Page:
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How a global telescope could reveal black holes for the first time

A new algorithm could finally reveal the splendors of a black hole. The MIT grad student who wrote it just needs a dozen radio telescopes worldwide to do it.
nasablackhole
An illustration via NASA of what a black hole may look like. The stream of ejecta is the hot gas being swallowed by the event horizon.
M. Helfenbein, Yale University / OPAC.

Black holes are ready for their close-up, thanks to a new algorithm which could give astronomers a way to take the first image of a black hole by next spring.

Katie Bouman, an MIT graduate student in computer science, developed the algorithm, which essentially uses Earth as a giant radio wave dish. Bouman will present the research at the Computer Vision and Pattern Recognition conference in June.

 The problem with capturing a picture of a black hole is that even the closest one, the supermassive black hole called Sagittarius A at the center of our Milky Way galaxy, is very, very far away. Any images taken before show the effects of the black hole, rather than the event horizon itself.

Radio waves are ideal signals for some reasons—they pass through solids, so they can reach Earth across such a vast distance—but they also have very long wavelengths. This means astronomers need a truly huge radio wave dish to capture enough waves to produce an image. To image something the size of the Milky Way black hole, Bouman explains, “You’d need a telescope the size of the Earth.”

That’s just what the Event Horizon Telescope project is trying to create, by collecting data from radio telescopes all over the world. The project currently includes six radio telescopes, but there are not enough radio telescopes in the world that can observe at the desired frequency (1.3mm), or even enough suitable sites in the world on which to build such telescopes. (They need to be on top of mountains and at sites that limit the interference of water vapor.) Bouman’s algorithm is designed to make up the difference.

To do this, her algorithm, called CHIRP (Continuous High-resolution Image Reconstruction using Patch priors), first combines the signals from three different telescopes. By using three, instead of two (which most others do), the delays to the radio waves caused by Earth’s atmosphere cancel each other out.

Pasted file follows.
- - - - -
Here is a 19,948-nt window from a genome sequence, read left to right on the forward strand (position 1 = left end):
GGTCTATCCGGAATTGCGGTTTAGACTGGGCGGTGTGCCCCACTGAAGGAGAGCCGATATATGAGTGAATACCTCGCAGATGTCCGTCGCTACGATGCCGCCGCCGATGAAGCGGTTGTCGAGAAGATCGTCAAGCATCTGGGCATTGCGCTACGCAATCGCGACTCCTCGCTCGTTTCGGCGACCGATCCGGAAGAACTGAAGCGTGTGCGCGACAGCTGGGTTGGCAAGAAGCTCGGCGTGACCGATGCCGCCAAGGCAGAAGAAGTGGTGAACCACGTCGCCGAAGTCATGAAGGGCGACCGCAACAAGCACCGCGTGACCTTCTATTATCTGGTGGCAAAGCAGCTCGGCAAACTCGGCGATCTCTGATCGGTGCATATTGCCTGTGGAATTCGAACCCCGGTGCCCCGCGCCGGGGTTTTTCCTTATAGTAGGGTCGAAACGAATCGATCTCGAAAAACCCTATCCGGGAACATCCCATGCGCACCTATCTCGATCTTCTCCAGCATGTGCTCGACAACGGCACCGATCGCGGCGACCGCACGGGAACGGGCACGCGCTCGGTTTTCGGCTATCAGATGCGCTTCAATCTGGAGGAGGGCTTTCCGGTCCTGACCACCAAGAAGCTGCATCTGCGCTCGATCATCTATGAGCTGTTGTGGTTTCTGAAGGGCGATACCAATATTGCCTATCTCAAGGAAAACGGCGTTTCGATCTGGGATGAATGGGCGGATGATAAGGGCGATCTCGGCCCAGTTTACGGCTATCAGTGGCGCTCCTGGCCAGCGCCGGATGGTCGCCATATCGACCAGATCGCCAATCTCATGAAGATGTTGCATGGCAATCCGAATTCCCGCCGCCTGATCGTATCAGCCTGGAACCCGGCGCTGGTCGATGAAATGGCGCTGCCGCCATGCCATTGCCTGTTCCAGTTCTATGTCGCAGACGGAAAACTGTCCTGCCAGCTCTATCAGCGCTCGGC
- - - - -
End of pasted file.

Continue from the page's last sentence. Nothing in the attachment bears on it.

But even after that, “there’s an infinite number of images that will perfectly describe the data,” Bouman says. So the next step is to use the data to reconstruct an image that looks like an image. That may seem self-evident, but when images are broken up into tiny patches, Bouman explains, “oftentimes there’s a lot of repeating structure: flat patches, an edge.” She built a machine-learning algorithm that identified those repeating patches, called patch models, and used them to reconstruct images.

Amazingly, the algorithm worked when it was trained on any kind of image, astronomical or terrestrial.

“We can take images on your phone, we can take black hole simulation images, we can take images of cats,” says Bouman. “No matter if we trained on black hole images, celestial images, terrestrial images—the patch models that we learn are all similar enough that we ended up getting the same image back in the end.”

Multiple observatories will be used in the project, including the Sub Millimeter Array and James Clerk Maxwell Telescope in Hawaii; the Heinrich Hertz Submillimeter Telescope in Arizona; the Large Millimeter Telescope in Mexico; the Institut de Radioastronomie Millimétrique in Spain; the Atacama Large Millimeter / submillimeter Array and Atacama Pathfinder Experiment in Chile; the South Pole Telescope in Antarctica; and the NOrthern Extended Millimeter Array in France.

Bouman’s algorithm was better than previous ones at reconstructing an image from the measurements it would yield at different telescopes, and it was better at handling noise in the data. The real test will come in the spring of 2017, when telescopes will begin collecting the data that could stitch together into our first image of a black hole.


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